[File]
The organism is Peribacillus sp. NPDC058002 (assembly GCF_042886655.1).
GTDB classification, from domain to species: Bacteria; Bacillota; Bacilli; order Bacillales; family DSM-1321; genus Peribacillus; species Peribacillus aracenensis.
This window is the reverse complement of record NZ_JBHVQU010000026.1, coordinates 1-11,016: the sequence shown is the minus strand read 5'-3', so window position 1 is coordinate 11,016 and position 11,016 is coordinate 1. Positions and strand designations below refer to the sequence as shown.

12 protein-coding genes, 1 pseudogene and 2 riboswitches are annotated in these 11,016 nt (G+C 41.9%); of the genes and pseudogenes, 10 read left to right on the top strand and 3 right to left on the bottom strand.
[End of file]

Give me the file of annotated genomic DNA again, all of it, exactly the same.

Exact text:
The organism is Peribacillus sp. NPDC058002 (assembly GCF_042886655.1).
GTDB classification, from domain to species: Bacteria; Bacillota; Bacilli; order Bacillales; family DSM-1321; genus Peribacillus; species Peribacillus aracenensis.
This window is the reverse complement of record NZ_JBHVQU010000026.1, coordinates 1-11,016: the sequence shown is the minus strand read 5'-3', so window position 1 is coordinate 11,016 and position 11,016 is coordinate 1. Positions and strand designations below refer to the sequence as shown.

12 protein-coding genes, 1 pseudogene and 2 riboswitches are annotated in these 11,016 nt (G+C 41.9%); of the genes and pseudogenes, 10 read left to right on the top strand and 3 right to left on the bottom strand.